Classics: iconic, indelible images come to mind -- the Wassily
chair, the Concorde, the Apple Macintosh….
makes a design classic? Perhaps the notion of timelessness,
of enduring through time, and also, of staying faithful to the
original intention in line and form and idea. That the
object was innovative, almost revolutionary in design or use of
material when first created. And, of course, that it
possesses a certain beauty, a heightened aestheticism, a unique
and 'strong' visual iconography.
fashion it is all this, as well as something indefinable…an
emotional response -- how a design makes the wearer feel and
look. A woman in the brilliantly-cut DVF wrap is at once
both feminine and bold, confident and kittenish, wrapped yet
von Furstenberg has said of her wrap dress: "…What
is so special about it is that it's actually a very traditional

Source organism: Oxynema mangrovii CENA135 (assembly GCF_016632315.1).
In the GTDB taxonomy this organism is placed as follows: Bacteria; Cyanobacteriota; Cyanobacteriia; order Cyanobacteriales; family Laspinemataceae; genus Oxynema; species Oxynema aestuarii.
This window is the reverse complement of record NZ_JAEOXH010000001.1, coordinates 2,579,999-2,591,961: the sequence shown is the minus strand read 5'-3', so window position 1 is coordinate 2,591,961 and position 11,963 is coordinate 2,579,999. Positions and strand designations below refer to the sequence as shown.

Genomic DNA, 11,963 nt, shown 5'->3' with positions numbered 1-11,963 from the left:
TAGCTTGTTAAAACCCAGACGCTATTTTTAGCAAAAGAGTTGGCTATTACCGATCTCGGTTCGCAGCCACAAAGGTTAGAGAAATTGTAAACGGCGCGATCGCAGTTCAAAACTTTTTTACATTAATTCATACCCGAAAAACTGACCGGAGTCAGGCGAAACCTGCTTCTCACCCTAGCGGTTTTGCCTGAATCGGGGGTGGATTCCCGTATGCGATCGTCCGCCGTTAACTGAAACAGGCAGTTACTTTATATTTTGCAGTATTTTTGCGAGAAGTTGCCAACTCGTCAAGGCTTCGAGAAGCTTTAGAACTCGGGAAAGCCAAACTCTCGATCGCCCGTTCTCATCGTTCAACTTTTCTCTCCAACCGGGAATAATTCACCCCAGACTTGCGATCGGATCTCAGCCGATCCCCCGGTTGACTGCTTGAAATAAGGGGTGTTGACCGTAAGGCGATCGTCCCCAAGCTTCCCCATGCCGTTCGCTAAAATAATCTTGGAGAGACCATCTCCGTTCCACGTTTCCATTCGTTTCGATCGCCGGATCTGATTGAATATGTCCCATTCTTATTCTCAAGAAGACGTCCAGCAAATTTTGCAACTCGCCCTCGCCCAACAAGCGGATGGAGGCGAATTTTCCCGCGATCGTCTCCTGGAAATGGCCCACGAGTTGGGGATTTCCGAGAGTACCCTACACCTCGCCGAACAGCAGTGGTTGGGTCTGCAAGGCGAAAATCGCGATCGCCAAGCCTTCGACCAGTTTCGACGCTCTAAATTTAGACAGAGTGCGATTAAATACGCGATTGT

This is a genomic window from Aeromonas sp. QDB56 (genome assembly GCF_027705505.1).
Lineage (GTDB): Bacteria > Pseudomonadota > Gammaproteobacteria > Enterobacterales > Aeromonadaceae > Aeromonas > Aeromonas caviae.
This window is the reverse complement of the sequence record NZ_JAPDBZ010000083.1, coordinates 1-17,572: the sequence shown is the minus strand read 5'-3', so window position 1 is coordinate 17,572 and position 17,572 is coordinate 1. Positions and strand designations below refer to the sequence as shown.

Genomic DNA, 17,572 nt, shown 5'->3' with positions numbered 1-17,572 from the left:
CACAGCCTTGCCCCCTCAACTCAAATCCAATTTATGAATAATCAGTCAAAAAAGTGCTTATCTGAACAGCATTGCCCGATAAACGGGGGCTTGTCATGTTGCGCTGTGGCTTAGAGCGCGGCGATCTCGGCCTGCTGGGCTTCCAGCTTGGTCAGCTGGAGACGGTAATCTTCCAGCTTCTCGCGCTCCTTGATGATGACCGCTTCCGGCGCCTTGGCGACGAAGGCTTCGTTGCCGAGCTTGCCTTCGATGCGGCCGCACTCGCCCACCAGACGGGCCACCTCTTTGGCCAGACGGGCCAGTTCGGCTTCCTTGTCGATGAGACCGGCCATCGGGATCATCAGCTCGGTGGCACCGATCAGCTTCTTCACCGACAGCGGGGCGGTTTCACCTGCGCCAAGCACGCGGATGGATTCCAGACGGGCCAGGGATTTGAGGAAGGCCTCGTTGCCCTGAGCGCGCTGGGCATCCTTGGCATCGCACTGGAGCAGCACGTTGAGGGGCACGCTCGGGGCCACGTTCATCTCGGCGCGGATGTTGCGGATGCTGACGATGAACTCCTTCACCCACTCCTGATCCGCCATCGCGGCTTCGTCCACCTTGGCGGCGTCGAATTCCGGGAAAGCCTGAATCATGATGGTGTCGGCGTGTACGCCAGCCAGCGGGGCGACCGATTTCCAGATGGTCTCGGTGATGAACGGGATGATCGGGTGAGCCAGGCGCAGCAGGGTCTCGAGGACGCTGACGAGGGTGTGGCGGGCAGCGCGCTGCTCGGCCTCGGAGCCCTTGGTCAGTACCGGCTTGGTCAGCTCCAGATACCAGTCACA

form of clothing. Its like a toga, it's like a kimono, without
buttons, without a zipper. What made my wrap dresses different is
that they were made out of jersey and they sculpted the body…"
DVF wrap attained cult status from the moment it was introduced in
the 1970s, and was iconic even through its demise in the late '70s
and most recent updated reincarnation in the 90's. Perhaps
the reason for its enduring status lies in the inherent
contradictions in its design. It is not particularly
revealing and the sleeves are long, yet there is a subtle
sensuality in the way it clings to the rib cage and body. It
is tailored and moulds the upper half of the body, yet all this
without a button or snap or zip. A woman wrapped up like a
present… It is eminently modern, yet some of the best
dresses are patterned boldly in geometric patterns that are almost
tribal. The dress morphs from business meeting to lunch to
evening event with chameleon-like ease yet one could never be
invisible in a DVF wrap. Constructed of silk jersey, it
works in warmer and cooler weather - it is in many ways, a second
skin, but also, always, armor.
the DVF wrap is a design classic primarily because Diane von
Furstenberg designed what she knew, and designed for
herself. What she was going for with her
design was an emotional response in the woman wearing her wrap
dress and the idea of fashion as metamorphosis. She wrote the slogan for her very first ad where
she leans against a white cube which declares in bold script: Feel
like a woman, Wear a dress!